Certain scenarios like hunting campaigns, battle narratives and court scenes were to be painted solely by male painters. Whereas painting of seasons like spring, portraits of princesses, alpana, and kolam were reserved for female painters.

It was believed that the relationship between the artist and the artwork or sculpture was fundamental to the accurate portrayal of the subject. The belief that the artwork resembles the personality of the artist has been assumed as the reason behind this custom of segregating painters.

There were two sections of dilettantish artists who were detested in the art society of the times.

One was the section of Dindins who were mainly associated with vandalism. They destroyed the fine banners and murals, and disfigured patches of walls with sharp instruments.

The other section consisted of the mere dabblers in art. They lacked a practical knowledge of painting and, instead, they paraded a pretense of being experts at almost every section of fine art. They were not professionals and contributed almost nothing to the visual beauty of a nagara or city. They had become the point of ridicule in society. An instance from the Kuttanimata cites the example of this sort of artist i.s. Bhattaputra. As described by another Damodaragupta, Bhattaputra carried around paper cut scissors and brandished them in assemblies or at royal courts, but was a complete failure at any kind of applied art. They have been referred to as pseudo-artists by modern art historians. These sort of divisions have later led to the demarcations of high art and low art in the medieval and modern phases of Indian Art.

Aesthetics and Educational: The Purpose of Art in Society

Chandra Yakshi, Sunga Period, 2nd Century B.C. Bharhut, Indian Museum, Calcutta

Art was not without its purpose, which was again multifaceted. Paintings performed several functions in society other than adding to the enhancement of artistic expression and visual culture of the then society. The objectives behind creating murals and sculpture in private, palaces and community spaces varied according to their visual content.

The sculpted panels at Bharhut and Sanchi were made to evoke faith and ardour for good deeds and conduct. The Vishnudharmottara stated that homes should only contain paintings that depicted moods of love, peace and faith. Battle scenes, sorrowful situations were considered inauspicious themes and were forbidden.

The other crucial role of art was the portraiture of royal princes and princesses which were sent across kingdoms for marital alliances. Marriages in royal and elite families were arranged by the exchange of paintings specially prepared by painters. Portrait artists were classified separately and were solely commissioned for portraits. Their social standing differed from that of the other kinds of artists due to the fact that they spent a significant amount of time with the members of the royal family.

A marital alliance depended primarily on the portrayal of a prince or princess and on the messengers who carried the portraits across distant cities and countries.

Portrait of Gaja Singh, Ajmer-Marwar area, Rajasthan, 17th century A.D. National Museum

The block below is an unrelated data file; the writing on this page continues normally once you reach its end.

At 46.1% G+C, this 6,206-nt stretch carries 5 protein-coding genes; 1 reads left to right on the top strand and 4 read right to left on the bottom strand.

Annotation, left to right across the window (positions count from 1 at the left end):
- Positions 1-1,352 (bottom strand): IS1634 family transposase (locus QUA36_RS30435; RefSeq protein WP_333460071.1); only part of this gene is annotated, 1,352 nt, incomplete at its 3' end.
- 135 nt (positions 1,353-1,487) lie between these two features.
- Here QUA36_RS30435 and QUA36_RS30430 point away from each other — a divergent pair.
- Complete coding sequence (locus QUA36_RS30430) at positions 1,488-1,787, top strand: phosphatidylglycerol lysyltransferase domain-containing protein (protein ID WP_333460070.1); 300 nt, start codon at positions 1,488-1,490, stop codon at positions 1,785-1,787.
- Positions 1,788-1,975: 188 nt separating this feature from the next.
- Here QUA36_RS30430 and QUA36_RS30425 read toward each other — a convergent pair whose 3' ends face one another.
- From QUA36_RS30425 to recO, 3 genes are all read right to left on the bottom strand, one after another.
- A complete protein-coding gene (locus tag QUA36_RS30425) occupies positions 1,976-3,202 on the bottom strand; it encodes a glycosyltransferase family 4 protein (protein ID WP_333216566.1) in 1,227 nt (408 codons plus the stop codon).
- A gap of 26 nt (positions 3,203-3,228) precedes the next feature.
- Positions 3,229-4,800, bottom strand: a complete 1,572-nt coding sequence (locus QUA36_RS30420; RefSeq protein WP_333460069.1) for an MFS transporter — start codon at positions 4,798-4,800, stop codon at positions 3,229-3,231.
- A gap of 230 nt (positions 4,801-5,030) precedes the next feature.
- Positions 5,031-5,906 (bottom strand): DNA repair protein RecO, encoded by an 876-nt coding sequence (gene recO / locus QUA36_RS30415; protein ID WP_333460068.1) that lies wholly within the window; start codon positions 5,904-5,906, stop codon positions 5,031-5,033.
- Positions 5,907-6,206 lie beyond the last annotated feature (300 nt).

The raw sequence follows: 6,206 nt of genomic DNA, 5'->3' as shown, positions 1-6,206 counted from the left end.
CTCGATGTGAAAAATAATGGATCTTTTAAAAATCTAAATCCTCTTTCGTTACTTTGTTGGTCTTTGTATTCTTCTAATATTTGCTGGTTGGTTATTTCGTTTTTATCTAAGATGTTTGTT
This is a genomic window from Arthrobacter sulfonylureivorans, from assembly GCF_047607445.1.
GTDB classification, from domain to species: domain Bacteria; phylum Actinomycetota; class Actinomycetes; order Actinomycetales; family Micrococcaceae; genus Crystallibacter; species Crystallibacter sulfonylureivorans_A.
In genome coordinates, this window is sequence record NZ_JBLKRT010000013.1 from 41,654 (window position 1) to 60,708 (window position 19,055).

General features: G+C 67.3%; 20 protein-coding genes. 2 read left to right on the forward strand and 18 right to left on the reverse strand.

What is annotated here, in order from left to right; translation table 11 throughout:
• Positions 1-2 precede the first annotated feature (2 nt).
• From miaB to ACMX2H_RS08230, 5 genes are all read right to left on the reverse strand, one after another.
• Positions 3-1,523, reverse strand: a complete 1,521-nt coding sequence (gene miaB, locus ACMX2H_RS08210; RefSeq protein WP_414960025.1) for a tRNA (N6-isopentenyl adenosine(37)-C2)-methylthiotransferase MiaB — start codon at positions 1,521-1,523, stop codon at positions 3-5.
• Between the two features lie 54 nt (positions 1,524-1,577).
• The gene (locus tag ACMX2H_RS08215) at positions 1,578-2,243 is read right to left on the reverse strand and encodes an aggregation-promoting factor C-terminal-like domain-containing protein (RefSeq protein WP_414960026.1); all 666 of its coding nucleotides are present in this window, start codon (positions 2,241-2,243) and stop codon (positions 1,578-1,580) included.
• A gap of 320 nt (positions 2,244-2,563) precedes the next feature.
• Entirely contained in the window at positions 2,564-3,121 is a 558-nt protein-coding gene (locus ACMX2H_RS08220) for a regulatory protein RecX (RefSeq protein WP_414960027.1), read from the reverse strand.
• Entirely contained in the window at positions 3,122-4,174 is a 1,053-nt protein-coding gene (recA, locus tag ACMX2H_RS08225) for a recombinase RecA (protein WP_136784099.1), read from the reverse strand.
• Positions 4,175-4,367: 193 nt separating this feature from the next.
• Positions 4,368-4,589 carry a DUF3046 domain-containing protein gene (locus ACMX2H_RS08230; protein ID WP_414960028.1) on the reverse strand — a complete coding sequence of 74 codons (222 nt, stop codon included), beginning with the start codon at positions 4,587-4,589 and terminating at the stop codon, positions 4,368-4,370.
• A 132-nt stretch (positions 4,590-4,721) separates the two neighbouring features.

Art Appreciation Back Then

Krishna Battles the Armies of the Demon Naraka: Page from a Bhagavata Purana Manuscript ca. 1540

The standards of art appreciation and criticism were laid down principally by the Chitrasutra and the Vishnudharmottara Purana. The elements that contributed towards the beauty of a picture included the delicacy of line, symmetry, suitable background, color balancing. The proprietary of colour and form according to the subject chosen for delineation was based on the notion that goodness and beauty went together.

Artists were reputed and cherished by the society. The personality of the painter was so felt in the society that literature has been enriched by a number of parables surrounding their lives. The sculptor and painter were greatly valued by the king for their proficiency in their respective field of fine art. A sculptor could be a painter, a metal craftsman, an ivory carver and a scribe of the highest order.

Artists who were of old age and of exceptional ability were entertained in royal courts to execute royal commissions, to judge the standards of pictures brought and also to teach painting to the members of the ruler’s family. An example to the point is the prince Harivahana looking at a picture of a princess as he is surrounded by several masters of painting accomplished in the art and other connoisseurs proficient in its theory and technique, trying to understand the real import of beauty in it.

Art and its Audience

Devananda’s Fourteen Auspicious Dreams Foretelling the Birth of Mahavira: Folio from a Kalpasutra Manuscript, ca. 1465, Metropolitan Museum of Art

Visual arts and performing arts in the early period was considered to be a social responsibility on the part of artists and performers. They were at the service of the citizens to enhance and spread beauty, joy and the magnificence of the cultural aspects of a state. The concept of gallery and auditoriums entered the art scene much later, when arts became a commercial sector.

There were no restrictions involved in the aspect of viewing a work of art for the common people. To make the visual arts accessible to the public, temples and caves were covered with decorative paintings, sculptures and murals.

Art, then, was kept inclusive in respect to its audience since visual narratives was the simplest method of propagating state ideals, knowledge from religious texts and lessons on moral code and conduct.

Art speaks much about the subtle attributes of a region or a state Though these textual narratives portray the gender bias, rigid structures and the social hierarchy layered within ancient Indian art, it is difficult to overlook the impeccability in these works of art.

So while you are here marveling at these ancient artworks and their makers, read to know more about the socio-cultural roots of Indian art and the change it has undergone since the post-independence era, here.


Sivaramamurti, C. The Painter in Ancient India. 2nd Edition ed., New Delhi, Abhinav Publications, 1978.